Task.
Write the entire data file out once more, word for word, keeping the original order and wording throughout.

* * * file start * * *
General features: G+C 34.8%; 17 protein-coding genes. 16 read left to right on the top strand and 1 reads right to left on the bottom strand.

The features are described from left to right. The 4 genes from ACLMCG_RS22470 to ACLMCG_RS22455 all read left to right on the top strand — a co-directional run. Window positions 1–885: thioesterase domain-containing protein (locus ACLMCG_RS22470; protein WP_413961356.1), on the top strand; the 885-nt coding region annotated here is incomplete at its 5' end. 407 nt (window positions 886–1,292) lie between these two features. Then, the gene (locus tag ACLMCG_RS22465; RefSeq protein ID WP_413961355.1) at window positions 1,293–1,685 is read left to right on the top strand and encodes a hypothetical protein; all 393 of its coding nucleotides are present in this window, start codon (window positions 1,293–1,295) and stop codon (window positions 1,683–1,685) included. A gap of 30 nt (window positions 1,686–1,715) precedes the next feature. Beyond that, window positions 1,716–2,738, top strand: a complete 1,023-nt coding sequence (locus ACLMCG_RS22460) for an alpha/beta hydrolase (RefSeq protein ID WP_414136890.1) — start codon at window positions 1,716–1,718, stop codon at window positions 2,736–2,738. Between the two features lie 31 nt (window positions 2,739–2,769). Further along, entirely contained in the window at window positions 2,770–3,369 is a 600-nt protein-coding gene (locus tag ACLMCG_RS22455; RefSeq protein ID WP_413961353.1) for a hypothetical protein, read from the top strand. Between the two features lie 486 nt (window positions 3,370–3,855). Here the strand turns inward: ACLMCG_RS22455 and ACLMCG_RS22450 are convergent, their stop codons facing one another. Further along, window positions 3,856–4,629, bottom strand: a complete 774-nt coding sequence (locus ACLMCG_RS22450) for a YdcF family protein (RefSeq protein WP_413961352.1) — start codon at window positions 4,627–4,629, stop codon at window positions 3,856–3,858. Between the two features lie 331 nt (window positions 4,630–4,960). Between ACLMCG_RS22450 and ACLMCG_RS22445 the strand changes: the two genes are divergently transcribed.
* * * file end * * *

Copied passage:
General features: G+C 34.8%; 17 protein-coding genes. 16 read left to right on the top strand and 1 reads right to left on the bottom strand.

The features are described from left to right. The 4 genes from ACLMCG_RS22470 to ACLMCG_RS22455 all read left to right on the top strand — a co-directional run. Window positions 1–885: thioesterase domain-containing protein (locus ACLMCG_RS22470; protein WP_413961356.1), on the top strand; the 885-nt coding region annotated here is incomplete at its 5' end. 407 nt (window positions 886–1,292) lie between these two features. Then, the gene (locus tag ACLMCG_RS22465; RefSeq protein ID WP_413961355.1) at window positions 1,293–1,685 is read left to right on the top strand and encodes a hypothetical protein; all 393 of its coding nucleotides are present in this window, start codon (window positions 1,293–1,295) and stop codon (window positions 1,683–1,685) included. A gap of 30 nt (window positions 1,686–1,715) precedes the next feature. Beyond that, window positions 1,716–2,738, top strand: a complete 1,023-nt coding sequence (locus ACLMCG_RS22460) for an alpha/beta hydrolase (RefSeq protein ID WP_414136890.1) — start codon at window positions 1,716–1,718, stop codon at window positions 2,736–2,738. Between the two features lie 31 nt (window positions 2,739–2,769). Further along, entirely contained in the window at window positions 2,770–3,369 is a 600-nt protein-coding gene (locus tag ACLMCG_RS22455; RefSeq protein ID WP_413961353.1) for a hypothetical protein, read from the top strand. Between the two features lie 486 nt (window positions 3,370–3,855). Here the strand turns inward: ACLMCG_RS22455 and ACLMCG_RS22450 are convergent, their stop codons facing one another. Further along, window positions 3,856–4,629, bottom strand: a complete 774-nt coding sequence (locus ACLMCG_RS22450) for a YdcF family protein (RefSeq protein WP_413961352.1) — start codon at window positions 4,627–4,629, stop codon at window positions 3,856–3,858. Between the two features lie 331 nt (window positions 4,630–4,960). Between ACLMCG_RS22450 and ACLMCG_RS22445 the strand changes: the two genes are divergently transcribed.